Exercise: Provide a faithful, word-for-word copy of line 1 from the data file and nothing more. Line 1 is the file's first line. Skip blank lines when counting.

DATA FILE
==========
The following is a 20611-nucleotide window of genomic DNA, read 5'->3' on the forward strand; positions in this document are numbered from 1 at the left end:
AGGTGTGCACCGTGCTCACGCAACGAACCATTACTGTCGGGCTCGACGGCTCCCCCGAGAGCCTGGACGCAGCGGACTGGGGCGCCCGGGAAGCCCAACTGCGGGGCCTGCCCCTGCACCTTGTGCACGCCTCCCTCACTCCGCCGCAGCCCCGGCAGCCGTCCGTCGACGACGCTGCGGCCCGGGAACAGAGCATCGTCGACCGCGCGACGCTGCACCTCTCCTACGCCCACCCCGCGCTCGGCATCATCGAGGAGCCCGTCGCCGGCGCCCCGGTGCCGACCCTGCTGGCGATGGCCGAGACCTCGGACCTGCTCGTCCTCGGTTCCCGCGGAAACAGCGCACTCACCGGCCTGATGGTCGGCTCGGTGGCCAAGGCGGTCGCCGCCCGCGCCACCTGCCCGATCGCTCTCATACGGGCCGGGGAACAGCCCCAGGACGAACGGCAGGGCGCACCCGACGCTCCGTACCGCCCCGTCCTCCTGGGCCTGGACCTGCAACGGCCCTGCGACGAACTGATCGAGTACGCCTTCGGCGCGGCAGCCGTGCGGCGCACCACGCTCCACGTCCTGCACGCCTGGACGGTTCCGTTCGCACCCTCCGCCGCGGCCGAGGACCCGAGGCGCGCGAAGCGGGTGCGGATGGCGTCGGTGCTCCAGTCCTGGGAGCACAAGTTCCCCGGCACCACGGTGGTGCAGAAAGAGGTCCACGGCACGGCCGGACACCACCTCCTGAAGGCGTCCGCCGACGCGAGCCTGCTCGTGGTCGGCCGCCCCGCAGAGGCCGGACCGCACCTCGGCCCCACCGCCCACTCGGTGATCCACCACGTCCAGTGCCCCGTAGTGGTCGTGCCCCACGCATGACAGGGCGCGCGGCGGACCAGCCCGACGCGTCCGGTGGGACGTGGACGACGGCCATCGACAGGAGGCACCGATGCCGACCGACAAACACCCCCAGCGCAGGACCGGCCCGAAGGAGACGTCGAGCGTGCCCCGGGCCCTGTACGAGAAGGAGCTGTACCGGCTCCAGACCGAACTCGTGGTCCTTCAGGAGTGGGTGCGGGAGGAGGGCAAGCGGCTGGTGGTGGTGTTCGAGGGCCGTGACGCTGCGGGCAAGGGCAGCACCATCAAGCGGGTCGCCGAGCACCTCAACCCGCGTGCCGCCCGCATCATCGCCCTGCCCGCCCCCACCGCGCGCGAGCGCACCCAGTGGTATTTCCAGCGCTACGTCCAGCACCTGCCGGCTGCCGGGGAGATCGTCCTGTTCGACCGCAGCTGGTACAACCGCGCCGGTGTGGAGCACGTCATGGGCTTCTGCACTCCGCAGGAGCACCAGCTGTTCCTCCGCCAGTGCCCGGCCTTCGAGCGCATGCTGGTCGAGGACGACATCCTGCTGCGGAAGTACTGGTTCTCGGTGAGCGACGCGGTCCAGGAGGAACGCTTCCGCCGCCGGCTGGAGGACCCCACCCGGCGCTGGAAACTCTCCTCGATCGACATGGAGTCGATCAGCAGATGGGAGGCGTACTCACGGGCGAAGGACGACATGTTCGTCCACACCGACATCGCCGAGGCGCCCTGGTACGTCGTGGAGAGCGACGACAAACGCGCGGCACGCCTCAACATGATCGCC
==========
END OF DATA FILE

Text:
The following is a 20611-nucleotide window of genomic DNA, read 5'->3' on the forward strand; positions in this document are numbered from 1 at the left end: